NOTE TO ART. I. SINCE our First Article was printed, we have (chiefly through the kindness of Alexander Oswald, Esq., of Auchincruive), obtained some additional information respecting Mr. Richard Oswald, which we annex in a note, as there is no account of him in any of the ordinary books of reference.

Richard Oswald, of Auchincruive, in the county of Ayr, (probably born about 1710,) was a younger son of the Rev. George Oswald, minister of Dunnet, in Caithness. He was for many years a merchant in the City of London, and (through his wife, Mary Ramsay,) was owner of considerable estates both in the West Indies and on the continent of America. During the Seven Years' War, he took extensive Government contracts, and not being satisfied with the manner in which his agents in Germany performed their duties, he went to Germany himself, and acted for several campaigns as Commissary-General of the allied forces under the Duke of Brunswick. In 1759, he purchased the estate of Auchincruive, and other estates in Ayrshire. On account of his connexion with America, he was often consulted by the Government during the American war. He died at Auchincruive, Nov. 4. 1784, without issue. His acquaintance with Lord Shelburne, which led to his being employed as a negotiator in 1782, originated in a letter of introduction from Adam Smith.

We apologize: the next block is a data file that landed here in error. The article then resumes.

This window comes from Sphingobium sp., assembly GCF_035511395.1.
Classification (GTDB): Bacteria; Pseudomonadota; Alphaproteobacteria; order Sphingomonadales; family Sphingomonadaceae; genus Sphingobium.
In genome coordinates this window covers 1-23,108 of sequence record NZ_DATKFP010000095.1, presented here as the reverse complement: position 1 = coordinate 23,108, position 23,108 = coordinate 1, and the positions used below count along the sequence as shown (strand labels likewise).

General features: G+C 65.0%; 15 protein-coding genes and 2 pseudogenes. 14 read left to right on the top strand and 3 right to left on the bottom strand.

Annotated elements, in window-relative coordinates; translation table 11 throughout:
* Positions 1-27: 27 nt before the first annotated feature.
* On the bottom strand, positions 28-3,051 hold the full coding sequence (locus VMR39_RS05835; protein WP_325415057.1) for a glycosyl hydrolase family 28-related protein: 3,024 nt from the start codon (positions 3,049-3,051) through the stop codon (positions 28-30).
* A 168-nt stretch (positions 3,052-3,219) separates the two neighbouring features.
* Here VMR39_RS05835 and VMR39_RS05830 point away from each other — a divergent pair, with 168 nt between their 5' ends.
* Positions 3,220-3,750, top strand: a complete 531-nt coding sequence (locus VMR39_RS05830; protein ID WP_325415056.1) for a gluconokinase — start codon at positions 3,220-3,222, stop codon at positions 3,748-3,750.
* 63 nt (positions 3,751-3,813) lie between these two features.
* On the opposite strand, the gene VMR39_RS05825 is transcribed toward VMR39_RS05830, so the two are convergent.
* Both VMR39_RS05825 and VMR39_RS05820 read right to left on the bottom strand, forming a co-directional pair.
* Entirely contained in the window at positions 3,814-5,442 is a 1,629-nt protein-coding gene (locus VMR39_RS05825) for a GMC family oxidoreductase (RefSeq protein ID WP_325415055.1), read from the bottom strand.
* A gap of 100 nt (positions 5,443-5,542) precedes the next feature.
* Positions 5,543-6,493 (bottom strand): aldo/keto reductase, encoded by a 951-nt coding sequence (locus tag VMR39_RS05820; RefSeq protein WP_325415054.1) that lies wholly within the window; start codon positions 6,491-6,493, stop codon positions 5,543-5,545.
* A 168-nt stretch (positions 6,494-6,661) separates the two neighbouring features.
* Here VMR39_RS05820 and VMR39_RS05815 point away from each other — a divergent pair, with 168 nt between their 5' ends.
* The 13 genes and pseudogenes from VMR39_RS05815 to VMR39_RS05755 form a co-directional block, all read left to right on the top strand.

We have been favoured by Mr. Alexander Oswald with a copy of a Diary kept by Richard Oswald of his two journeys to Paris in 1782, as well as of a journey in September of a previous year (apparently on some private business of his own), in which, however, he had an interview with Franklin, and also with the Comte de Vergennes. The entries in this Diary are very brief. Franklin arrived in France in Dec. 1776, and as Oswald's first visit was before 1782, and in a year in which the 7th and 14th of September fell on a Sunday, it must have been in the year 1777. It is, however, remarkable that Franklin in his . Journal,' (Works, vol. ix. p. 240.) speaks of Oswald as if he had seen him for the first time in April, 1782; he says that Oswald was then introduced to him by . an old friend and near neighbour of * mine many years in London :' Oswald also brought a letter of introduction from Mr. Laurens, as well as the letter from Lord Shelburne; nevertheless, Oswald describes himself as reminding Franklin of this first visit in an interview which probably took place before the Journal' was composed.